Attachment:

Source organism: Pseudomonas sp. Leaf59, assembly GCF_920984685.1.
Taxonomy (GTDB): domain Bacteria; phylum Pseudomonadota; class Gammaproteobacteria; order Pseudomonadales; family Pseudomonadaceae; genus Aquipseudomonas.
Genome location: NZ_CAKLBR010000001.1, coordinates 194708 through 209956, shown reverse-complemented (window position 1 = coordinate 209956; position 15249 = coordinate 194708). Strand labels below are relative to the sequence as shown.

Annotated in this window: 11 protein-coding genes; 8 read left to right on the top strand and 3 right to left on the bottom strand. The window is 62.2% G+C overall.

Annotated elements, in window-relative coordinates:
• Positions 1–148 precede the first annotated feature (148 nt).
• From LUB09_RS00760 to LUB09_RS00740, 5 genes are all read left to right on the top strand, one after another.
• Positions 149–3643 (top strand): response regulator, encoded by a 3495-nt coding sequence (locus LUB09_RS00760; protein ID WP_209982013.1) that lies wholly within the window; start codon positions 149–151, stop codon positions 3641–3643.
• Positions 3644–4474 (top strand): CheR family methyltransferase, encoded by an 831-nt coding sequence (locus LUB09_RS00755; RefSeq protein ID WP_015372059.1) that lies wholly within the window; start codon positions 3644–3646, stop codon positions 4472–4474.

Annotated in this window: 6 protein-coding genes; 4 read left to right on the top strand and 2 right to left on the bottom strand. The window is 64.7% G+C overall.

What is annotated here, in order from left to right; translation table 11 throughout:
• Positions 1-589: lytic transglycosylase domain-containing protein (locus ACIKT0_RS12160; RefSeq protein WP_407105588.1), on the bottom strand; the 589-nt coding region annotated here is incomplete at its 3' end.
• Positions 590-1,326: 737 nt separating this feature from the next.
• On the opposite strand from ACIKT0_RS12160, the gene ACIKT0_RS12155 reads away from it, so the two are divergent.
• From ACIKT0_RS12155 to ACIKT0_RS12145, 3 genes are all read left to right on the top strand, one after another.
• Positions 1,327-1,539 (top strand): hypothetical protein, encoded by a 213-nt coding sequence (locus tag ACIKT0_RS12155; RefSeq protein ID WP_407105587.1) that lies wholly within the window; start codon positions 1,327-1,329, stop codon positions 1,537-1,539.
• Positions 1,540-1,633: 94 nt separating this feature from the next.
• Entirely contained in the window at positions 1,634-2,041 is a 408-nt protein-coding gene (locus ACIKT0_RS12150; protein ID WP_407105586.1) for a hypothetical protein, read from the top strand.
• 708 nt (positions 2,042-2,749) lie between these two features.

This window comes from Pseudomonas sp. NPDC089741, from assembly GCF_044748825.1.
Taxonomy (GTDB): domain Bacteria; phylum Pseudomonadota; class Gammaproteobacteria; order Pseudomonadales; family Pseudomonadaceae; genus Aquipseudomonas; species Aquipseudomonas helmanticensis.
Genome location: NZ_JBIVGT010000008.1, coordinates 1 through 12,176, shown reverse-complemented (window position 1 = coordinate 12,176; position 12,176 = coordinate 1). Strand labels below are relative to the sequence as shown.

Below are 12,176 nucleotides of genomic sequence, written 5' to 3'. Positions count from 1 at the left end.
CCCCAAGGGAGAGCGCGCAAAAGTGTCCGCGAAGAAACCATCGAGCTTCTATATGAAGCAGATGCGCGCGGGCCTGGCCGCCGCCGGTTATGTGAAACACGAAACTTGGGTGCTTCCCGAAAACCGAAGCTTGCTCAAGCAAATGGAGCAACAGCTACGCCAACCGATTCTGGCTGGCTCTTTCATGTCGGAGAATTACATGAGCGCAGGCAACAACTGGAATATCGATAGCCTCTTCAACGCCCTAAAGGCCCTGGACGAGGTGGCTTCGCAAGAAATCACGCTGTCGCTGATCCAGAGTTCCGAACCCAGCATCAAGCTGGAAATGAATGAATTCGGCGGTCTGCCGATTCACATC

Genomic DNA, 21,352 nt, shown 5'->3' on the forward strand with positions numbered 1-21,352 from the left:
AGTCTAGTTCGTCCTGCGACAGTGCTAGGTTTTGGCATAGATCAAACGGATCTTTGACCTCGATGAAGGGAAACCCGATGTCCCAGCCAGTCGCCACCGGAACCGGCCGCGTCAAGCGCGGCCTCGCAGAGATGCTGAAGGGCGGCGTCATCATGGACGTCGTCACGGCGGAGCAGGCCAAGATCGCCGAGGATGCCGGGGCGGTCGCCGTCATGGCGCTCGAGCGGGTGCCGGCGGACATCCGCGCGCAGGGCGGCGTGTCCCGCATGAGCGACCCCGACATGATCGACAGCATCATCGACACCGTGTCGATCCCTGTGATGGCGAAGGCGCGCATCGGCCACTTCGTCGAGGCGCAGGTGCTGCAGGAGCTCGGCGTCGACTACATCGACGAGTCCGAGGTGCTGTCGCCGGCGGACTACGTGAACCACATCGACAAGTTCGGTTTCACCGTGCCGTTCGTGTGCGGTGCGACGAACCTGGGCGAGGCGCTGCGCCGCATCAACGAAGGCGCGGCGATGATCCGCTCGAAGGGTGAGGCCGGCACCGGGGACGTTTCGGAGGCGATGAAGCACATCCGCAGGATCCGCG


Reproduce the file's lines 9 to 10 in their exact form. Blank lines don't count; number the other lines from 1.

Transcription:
• Positions 3644–4474 (top strand): CheR family methyltransferase, encoded by an 831-nt coding sequence (locus LUB09_RS00755; RefSeq protein ID WP_015372059.1) that lies wholly within the window; start codon positions 3644–3646, stop codon positions 4472–4474.

Annotated in this window: 6 protein-coding genes; 4 read left to right on the top strand and 2 right to left on the bottom strand. The window is 64.7% G+C overall.